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Chinatown

CALIFORNIA | LOCAL
October 2, 2010 | Times staff reports
Actor Joe Mantell, who was nominated for an Academy Award for his role in the 1955 film "Marty" and delivered one of film's most famous lines in "Chinatown," has died. He was 94. Mantell died of pneumonia Wednesday at Providence Tarzana Medical Center in Tarzana, said his daughter Cathy. Mantell received an Academy Award nomination for best supporting actor in 1956 for his performance as Angie, the best friend of Ernest Borgnine in "Marty. " His oft-repeated question to his sad-sack friend ?
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CALIFORNIA | LOCAL
August 22, 2012 | By Catherine Saillant, Los Angeles Times
Alarmed by plans for aWal-Martgrocery store in Chinatown, a city planning committee Tuesday approved a temporary ban on large retail chain stores setting up shop in the downtown district. In a 2-1 vote, members of the Los Angeles Planning and Land Use Management panel found that if the city doesn't act, an infusion of big-box stores could endanger the unique cultural character of Chinatown. The viability of the historic neighborhood is at risk, said committee Chairman Ed Reyes. Reyes and fellow committee member Jose Huizar instructed the city's Planning Department to prepare an ordinance that would temporarily ban chain stores larger than 20,000 square feet from gaining permits.
BUSINESS
March 22, 2013 | David Lazarus
Sometimes it's hard to do good. For example, donating leftover banquet food to charity. Shirley Wei Sher, a Marina del Rey immigration lawyer, discovered how challenging this can be when she recently tried to prevent leftovers at an upcoming meeting of the Southern California Chinese Lawyers Assn. from being thrown away. Sher, 33, sits on the board of the organization and is helping plan the group's annual awards banquet at a Chinatown restaurant next month. As many as 1,000 people are expected to attend.
BOOKS
May 29, 1994 | ROBERT TOWNE, "Chinatown" was issued in a limited edition by Neville Publishing (Santa Barbara) in 1983. In October, Robert Towne will publish " ' Chinatown, ' ' The Last Detail, ' ' Shampoo ' : Screenplays" with Grove Atlantic Press
It was in Eugene, Oregon, in April of 1971 that I ran across a public library copy of Carey McWilliams' "Southern California Country: An Island on the Land"--and with it the crime that formed the basis for "Chinatown." It wasn't the compendium of facts in the chapter "Water! Water! Water!" or indeed in the entire book. It was that Carey McWilliams wrote about Southern California with sensibilities my eye, ear, and nose recognized. Along with Chandler he made me feel that he'd not only walked down the same streets and into the same arroyo--he smelled the eucalyptus, heard the humming of high tension wires, saw the same bleeding Madras landscapes--and so a sense of deja vu was underlined by a sense of jamais vu: No writers had ever spoken as strongly to me about my home.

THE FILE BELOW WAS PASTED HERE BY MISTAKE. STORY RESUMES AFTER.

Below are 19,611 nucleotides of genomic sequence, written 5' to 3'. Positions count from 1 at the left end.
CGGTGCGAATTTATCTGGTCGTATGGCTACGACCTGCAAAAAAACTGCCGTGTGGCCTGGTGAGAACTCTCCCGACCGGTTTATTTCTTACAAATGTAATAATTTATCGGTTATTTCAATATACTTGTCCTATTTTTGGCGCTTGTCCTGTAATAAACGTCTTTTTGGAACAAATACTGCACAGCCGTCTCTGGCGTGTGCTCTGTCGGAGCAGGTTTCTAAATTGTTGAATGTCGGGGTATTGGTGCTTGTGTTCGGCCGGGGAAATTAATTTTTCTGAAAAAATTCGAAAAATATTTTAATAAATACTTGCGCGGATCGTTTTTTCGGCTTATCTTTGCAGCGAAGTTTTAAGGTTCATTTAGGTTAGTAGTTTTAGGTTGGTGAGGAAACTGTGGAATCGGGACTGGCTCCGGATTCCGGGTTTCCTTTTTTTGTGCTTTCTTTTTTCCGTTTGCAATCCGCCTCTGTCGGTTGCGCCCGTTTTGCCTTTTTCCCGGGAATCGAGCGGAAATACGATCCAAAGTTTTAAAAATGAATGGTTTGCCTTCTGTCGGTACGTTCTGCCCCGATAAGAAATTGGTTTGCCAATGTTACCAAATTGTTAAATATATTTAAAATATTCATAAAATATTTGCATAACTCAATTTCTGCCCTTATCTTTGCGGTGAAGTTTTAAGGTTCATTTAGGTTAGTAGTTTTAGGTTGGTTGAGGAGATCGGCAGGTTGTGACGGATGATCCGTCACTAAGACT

CALIFORNIA | LOCAL
December 22, 1987 | ITABARI NJERI, Times Staff Writer
On a high shelf in Henry Chang's bustling herb shop sits a glass jar with a coiled, plump rattlesnake drowned in whiskey. It is smiling. There are worse ways to die. "You want to drink some of my rattlesnake whiskey?" Chang offers. "It's good for you," says the agile, 84-year-old proprietor of Essential Chinese Herbs in Chinatown, for more than a century a supplier of herbs to doctors of traditional Oriental medicine in Los Angeles.
CALIFORNIA | LOCAL
April 22, 2013 | By Frank Shyong, Los Angeles Times
Times reporter Frank Shyong and attorney David Chan will join L.A. Now Live at 9 a.m. Tuesday to discuss Chan's culinary journey to 6,297 Chinese restaurants .  Chan, a third-generation Chinese American, has been keeping track of every Chinese restaurant he's dined at since the early 1980s. He grew up with little to no knowledge of his culture, and eating Chinese food became a way of discovering it. Chan's appetite helped him discover unique slices of Chinese American immigrant life all over the nation.
OPINION
July 24, 2004
Re "Political Wind Shifts in S.F.'s Chinatown," July 18: I agree with Rose Park's comment that the continual fighting between KMT [Kuomintang] in Taiwan and Communist China to win over the San Francisco Chinese does not advance causes of the Chinese community. Overseas Chinese communities have been used as battlegrounds in the past. This extension of the civil war in China since 1911 into major cities in North America has drained much-needed resources in the Chinese community to deal with local issues.
ENTERTAINMENT
September 1, 1985
Cimino's film "Year of the Dragon" and Sheila Benson's review of it, are both travesties of information (" 'Dragon'--A Compelling Look Inside Chinatown," Aug. 16). Benson implicates her woeful lack of knowledge of any Chinatown by calling the film "part documentary." "Year of the Dragon" is about as much a documentary as is a soft drink commercial. The real danger in this film is that it reinforces an unrealistic portrayal of people. Film and TV do influence us. If all we see are the Chinese as gangsters, women as victims and policemen as corrupt, we slowly begin to believe it. Benson's review sadly reinforces the celluloid image as a true one, and as such is an act of irresponsibility.
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